Keep in mind that these kind of disclosures are normal for companies as part of their Safe Harbor disclosures and basic ‘CYA’ strategies so that investors don’t retaliate will lawsuits suggesting they were mislead. But this is the first time that Boeing has had such ‘strong’ language in a 10-Q when it has come to the 747. Trust me, I read 10-Qs as part of what I do in real life, and the Boeing versions are among the ones that are at the top of my list when they are released.
With this kind of writing on the wall, I am of the opinion that the 747 has already been canceled in the minds of Boeing Executives. You don’t put this kind of language out to shareholders if you’re not serious. Today’s announcement is basically the warning shot so that we are not surprised when a future announcement makes it official.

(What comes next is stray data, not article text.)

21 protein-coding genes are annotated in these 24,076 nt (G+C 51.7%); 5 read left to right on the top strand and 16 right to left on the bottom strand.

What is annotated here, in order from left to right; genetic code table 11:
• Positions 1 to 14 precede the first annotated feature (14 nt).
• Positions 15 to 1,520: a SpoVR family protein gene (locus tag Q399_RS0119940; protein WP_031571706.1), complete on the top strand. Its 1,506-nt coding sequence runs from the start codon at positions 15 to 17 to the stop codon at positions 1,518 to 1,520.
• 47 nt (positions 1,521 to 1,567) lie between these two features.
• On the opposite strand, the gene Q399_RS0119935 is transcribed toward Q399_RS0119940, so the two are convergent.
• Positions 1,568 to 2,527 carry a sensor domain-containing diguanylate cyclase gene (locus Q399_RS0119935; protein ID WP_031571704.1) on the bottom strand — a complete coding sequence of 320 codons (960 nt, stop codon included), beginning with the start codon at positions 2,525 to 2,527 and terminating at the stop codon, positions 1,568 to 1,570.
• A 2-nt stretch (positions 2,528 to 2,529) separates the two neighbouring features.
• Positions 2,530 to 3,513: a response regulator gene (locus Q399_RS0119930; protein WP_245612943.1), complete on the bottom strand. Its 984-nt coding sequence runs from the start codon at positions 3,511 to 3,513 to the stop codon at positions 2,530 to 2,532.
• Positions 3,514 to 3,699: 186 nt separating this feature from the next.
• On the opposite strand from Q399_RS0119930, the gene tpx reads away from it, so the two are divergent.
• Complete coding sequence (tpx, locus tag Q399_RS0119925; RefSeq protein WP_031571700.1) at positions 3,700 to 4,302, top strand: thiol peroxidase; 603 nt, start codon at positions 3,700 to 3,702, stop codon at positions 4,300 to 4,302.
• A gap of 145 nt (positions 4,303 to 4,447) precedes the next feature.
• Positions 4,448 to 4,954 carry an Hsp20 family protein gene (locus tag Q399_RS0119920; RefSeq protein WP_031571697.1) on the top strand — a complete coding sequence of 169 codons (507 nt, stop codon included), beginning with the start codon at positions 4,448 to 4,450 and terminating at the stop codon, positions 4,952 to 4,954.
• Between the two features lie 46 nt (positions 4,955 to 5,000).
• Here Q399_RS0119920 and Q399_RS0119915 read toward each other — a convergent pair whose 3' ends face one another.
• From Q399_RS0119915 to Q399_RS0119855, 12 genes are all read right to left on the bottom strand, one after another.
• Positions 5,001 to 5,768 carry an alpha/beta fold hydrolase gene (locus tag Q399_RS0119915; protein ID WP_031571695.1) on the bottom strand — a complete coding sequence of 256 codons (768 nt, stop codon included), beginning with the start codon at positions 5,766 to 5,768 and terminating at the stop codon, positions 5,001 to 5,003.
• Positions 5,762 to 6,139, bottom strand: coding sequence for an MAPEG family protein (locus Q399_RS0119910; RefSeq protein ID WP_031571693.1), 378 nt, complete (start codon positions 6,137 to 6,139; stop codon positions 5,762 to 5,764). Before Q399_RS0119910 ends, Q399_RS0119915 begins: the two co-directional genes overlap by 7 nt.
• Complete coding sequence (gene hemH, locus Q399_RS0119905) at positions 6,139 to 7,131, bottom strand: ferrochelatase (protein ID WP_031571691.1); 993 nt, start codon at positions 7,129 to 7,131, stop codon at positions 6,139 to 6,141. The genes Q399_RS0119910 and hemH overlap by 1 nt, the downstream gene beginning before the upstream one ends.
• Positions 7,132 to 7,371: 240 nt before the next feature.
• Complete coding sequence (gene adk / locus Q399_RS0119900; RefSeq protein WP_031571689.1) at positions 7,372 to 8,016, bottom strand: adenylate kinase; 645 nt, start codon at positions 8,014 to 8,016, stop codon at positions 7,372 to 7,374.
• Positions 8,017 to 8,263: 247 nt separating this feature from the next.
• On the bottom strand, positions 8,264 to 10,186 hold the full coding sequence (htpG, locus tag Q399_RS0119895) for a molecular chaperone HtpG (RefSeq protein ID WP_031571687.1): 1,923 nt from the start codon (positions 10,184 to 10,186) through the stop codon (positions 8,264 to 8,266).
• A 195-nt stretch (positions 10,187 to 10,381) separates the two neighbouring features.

This issue could potentially affect the Air Force order for the 2 or 3 747s that are slated to replace the current aircraft serving as the US President’s transport.
If I could write a fitting end to the 50 year legacy of the 747, I would close the program in dramatic fashion by having the last 747s to leave the production line to be the ones that would serve at the President’s pleasure.